From 1941 to 1948, Breneman hosted a live, impromptu show that doled out charm and fab prizes. Much of the show was structured around Breneman wandering through his adoring female audience, seated at tables post-breakfast. He asked them questions, such as:
Breneman: (to audience member) What time did you get up [to be here]?
Woman: Four o’clock.
Breneman: (cheerfully) Sucker.
The show was so successful – 10 million listeners, according to Wikipedia – that it aired on three networks and spawned something of a Media Empire, e.g. a magazine and a restaurant on Sunset and Vine.
Breneman made a movie about his show, too, called (what else?) Breakfast in Hollywood (1945), in which he stars as himself.
Now, we can’t say what Breneman was like Off Air, but in the film he demonstrates megawatt charisma. You can’t help but be fascinated by him; he’s engaging and, at times, very witty.
This movie practically deifies Breneman, but who cares? It’s so much fun that if we (yours truly) were in Los Angeles in the 1940s, we’d camp on the sidewalk for tickets to his show.
Breakfast in Hollywood, the film, doesn’t look like much On Paper.
The film spans a single day in Breneman’s Hollywood, as seen from different points of view. For example, a girl from the midwest (Bonita Granville) is given a ticket to the show by an employee at the bus station.
A middle-aged woman (Billie Burke) takes a Day Off from her unhappy marriage to listen to a man who makes her laugh.
Eighty-three year-old Hollywood resident (Beulah Bondi) is hit by a vehicle on her way to the broadcast, yet she refuses to go to the hospital. She’s been looking forward to the show for weeks and won’t let a crash waylay her.
Meanwhile, a discharged sailor (Edward Ryan) thumbs a ride into Hollywood and is given a ride by Breneman himself, who just happens to have an extra ticket.
Perhaps the most poignant part of the film is ZaSu Pitt’s character, a woman determined to get Brenneman to notice her hat.
This she’s been trying to do for seven months.
According to the movie, one of the more popular features of Breneman’s program is the selection of the most outrageous hat.
Audience members attend the show wearing outlandish hats and Breneman selects the one he thinks is the most bizarre.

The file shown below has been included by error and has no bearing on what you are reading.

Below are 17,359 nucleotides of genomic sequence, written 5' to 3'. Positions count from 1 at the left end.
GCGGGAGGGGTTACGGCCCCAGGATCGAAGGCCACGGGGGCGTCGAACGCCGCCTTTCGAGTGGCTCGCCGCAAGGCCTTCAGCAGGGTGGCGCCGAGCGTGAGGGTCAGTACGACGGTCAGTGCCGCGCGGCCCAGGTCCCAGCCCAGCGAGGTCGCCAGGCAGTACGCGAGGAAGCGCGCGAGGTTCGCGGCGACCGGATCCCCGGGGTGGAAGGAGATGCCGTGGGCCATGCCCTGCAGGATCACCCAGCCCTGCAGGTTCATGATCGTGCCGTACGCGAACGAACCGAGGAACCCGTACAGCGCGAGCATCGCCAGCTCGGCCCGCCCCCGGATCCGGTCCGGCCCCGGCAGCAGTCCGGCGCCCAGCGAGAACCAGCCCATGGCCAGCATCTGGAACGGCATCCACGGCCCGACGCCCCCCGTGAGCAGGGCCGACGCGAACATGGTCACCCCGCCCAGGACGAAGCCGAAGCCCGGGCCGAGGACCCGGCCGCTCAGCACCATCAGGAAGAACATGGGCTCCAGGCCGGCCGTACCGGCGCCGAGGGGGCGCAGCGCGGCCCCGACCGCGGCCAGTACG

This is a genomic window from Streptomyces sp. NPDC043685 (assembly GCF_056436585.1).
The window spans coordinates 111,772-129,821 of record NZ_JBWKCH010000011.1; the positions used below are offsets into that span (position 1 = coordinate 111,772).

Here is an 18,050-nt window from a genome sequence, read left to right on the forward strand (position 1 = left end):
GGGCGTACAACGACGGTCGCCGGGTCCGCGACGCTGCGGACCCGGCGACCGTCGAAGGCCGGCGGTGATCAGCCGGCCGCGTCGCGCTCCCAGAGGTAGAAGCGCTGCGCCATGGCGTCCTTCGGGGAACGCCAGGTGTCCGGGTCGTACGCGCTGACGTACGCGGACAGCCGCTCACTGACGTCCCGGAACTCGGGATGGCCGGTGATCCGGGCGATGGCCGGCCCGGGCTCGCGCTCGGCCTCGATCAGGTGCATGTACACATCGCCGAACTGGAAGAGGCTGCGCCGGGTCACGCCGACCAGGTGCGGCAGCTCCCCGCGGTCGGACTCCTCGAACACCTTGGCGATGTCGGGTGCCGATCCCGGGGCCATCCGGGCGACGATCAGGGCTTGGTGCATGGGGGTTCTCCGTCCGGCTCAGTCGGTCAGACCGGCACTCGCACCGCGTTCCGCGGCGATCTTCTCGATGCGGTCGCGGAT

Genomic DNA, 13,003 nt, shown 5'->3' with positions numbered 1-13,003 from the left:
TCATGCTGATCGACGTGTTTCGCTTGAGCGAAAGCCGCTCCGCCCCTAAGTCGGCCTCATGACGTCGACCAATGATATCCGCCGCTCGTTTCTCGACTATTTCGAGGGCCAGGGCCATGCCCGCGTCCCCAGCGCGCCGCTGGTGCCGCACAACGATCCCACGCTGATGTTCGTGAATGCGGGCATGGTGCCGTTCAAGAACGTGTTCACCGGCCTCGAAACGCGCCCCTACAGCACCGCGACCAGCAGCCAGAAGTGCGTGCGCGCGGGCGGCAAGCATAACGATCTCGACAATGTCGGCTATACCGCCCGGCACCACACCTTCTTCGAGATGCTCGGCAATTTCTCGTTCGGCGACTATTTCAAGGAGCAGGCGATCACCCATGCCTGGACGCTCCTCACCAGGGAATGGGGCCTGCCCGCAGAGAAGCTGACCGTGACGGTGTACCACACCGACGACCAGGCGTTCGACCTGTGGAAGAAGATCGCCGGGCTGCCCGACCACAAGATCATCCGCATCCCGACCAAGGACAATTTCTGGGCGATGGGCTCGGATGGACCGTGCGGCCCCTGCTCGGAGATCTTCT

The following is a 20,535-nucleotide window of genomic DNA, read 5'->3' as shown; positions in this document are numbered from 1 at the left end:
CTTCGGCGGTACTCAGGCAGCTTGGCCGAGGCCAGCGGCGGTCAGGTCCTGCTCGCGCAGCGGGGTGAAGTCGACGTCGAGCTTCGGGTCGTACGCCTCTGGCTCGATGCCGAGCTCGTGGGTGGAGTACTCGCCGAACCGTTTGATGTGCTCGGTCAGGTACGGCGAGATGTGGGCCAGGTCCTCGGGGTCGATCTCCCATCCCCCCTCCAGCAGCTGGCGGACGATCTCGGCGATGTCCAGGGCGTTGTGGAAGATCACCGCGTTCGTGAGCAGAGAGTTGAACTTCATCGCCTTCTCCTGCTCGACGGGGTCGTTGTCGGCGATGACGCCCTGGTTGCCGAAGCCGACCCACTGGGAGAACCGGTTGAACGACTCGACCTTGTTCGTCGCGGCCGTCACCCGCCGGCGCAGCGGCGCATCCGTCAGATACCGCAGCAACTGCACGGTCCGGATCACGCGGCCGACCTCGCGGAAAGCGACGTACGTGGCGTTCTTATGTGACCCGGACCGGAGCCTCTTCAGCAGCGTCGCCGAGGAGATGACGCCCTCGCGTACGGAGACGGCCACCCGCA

Pitt’s Dr-Seuss-esque hat (above photo) appears to be the most flamboyant in the room. Breneman sees it and makes A Beeline for her. Pitts is ecstatic: Here he comes, finally, after seven months and countless hats, this, at last, is her Moment.
Just as he approaches her table, Breneman spots his pal, gossip columnist Hedda Hopper, wearing a hat with a goldfish bowl.
(Hedda Hopper was almost as famous for her hats as for her column. According to Wikipedia, “Part of Hopper’s public image was her fondness for wearing extravagant hats, for which the Internal Revenue Service gave her a $5,000 annual tax credit as a work expense.”¹)
As for Pitts, she’s upset, really upset. Bondi tries to cheer her up. “Don’t you worry, dearie,” she says. “I think your hat is much worse than hers.” But Pitts won’t be patronized.
Later, she approaches Breneman with news of another new hat. But he’s too busy Helping Others in the movie, and he suggests visiting his restaurant that evening. Alas! In a careless moment, she rests her new hat on a bench where Hopper accidentally sits on it.
We can all identify with Pitts, no? Even though her passion is silly and, no doubt, expensive, we see how much this means to her. We dislike seeing her hamstrung by a celebrity who already has Everything.
That’s the power of Pitts’s performance. She’s funny and determined, yet vulnerable. She shows us the importance of a ridiculous hat to a lonely woman craving a little attention.
We think you’ll like Breakfast in Hollywood. It offers a glimpse of Tinseltown in the 1940s, while weaving together several storylines with good performances – especially the one from ZaSu Pitts.
Breakfast in Hollywood: starring Tom Breneman, Bonita Granville, Beulah Bondi. Directed by Harold Schuster. Written by Earl Baldwin. Golden Pictures, 1946, B&W, 90 mins.